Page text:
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Thursday, November 16, 2006

Labor Dept Settles With Ex-Enron Exec Skilling

The U.S. Department of Labor today announced a settlement agreement with former Enron executive Jeffrey Skilling resolving the department's action against him. Under the agreement, Skilling will drop his opposition to a previous $85 million settlement, waive his right to benefits from Enron's pension plans and be permanently barred from serving in a fiduciary capacity to any employee benefit plan governed by the Employee Retirement Income Security Act (ERISA) in the future.

This proposed settlement must be formally documented and submitted for approval to the U.S. District Court for the Southern District of Texas.

The settlement acknowledges that Skilling is already subject to an order of forfeiture obtained by the U.S. Department of Justice's Enron Task Force. That order, entered Oct. 23 in U.S. District Court for the Southern District of Texas, requires the establishment of a $45 million restitution fund for victims of Enron-related fraud, including plan participants and securities investors. The Labor Department's settlement provides that, if Skilling's convictions are overturned or vacated and the restitution fund is dissolved, Skilling will still pay $2.5 million to the participants and beneficiaries in the company's savings and employee stock ownership plans plus $500,000 in penalties to the department.

On June 26, 2003, the Labor Department sued Skilling and others for mismanagement of the plans in violation of ERISA. The department alleged that Skilling failed to properly oversee the fiduciaries appointed to run Enron's plans and failed to correct misstatements about Enron's financial condition made by the late Enron chief Kenneth Lay to plan participants. Skilling also was sued as a member of Enron's board of directors for failing to properly appoint and monitor a trustee to oversee the employee stock ownership plan.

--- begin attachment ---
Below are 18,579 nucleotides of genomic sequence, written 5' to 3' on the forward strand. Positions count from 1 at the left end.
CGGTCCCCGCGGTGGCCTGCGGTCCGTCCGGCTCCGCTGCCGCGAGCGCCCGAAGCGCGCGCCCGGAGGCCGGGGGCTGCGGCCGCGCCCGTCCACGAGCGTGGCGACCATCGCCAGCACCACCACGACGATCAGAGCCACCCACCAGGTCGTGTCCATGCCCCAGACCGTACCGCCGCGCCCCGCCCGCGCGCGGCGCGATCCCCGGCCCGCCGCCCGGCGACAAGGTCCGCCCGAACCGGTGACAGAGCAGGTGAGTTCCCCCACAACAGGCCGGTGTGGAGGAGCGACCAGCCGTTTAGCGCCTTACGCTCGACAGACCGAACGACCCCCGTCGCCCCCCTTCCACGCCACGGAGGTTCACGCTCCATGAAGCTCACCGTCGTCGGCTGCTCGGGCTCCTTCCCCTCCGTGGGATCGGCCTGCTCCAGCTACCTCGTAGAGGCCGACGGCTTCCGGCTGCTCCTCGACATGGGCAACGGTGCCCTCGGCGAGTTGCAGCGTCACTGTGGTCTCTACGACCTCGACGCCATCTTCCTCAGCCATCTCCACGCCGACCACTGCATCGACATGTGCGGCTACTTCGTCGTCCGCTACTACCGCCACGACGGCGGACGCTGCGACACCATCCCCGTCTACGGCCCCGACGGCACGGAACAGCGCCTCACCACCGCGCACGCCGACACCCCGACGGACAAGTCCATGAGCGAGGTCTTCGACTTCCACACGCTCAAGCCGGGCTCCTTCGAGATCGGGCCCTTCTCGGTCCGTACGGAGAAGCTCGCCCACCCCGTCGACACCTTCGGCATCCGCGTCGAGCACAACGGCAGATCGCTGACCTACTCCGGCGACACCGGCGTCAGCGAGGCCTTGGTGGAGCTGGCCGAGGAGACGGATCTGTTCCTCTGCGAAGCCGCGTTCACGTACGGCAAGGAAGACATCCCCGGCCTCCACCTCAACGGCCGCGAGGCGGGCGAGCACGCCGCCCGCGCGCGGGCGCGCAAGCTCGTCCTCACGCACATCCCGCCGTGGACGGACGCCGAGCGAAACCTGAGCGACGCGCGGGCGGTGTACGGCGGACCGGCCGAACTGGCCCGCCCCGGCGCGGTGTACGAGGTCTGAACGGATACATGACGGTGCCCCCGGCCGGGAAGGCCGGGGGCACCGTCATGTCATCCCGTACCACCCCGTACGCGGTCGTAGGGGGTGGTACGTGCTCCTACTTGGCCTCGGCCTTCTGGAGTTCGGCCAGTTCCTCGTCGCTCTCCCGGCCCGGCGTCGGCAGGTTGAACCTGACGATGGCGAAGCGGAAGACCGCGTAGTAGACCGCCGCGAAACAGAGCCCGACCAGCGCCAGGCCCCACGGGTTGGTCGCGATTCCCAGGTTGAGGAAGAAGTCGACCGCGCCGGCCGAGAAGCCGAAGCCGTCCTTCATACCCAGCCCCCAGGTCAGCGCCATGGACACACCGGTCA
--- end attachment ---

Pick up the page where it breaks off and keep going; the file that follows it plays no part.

In previous settlements obtained by the Labor Department and private plaintiffs, more than $220.8 million has been recovered for the pension plans from Enron, its directors, officers and fiduciaries who served on the plans' administrative committee.

The department and private plaintiffs also obtained a $12 million claim against Lay's estate, although the final recovery will depend on the total amount of assets available for distribution from the estate. These recoveries are subject to the resolution of certain appeals as well as attorneys' fees and expenses, and they do not include any recovery obtained from Skilling.


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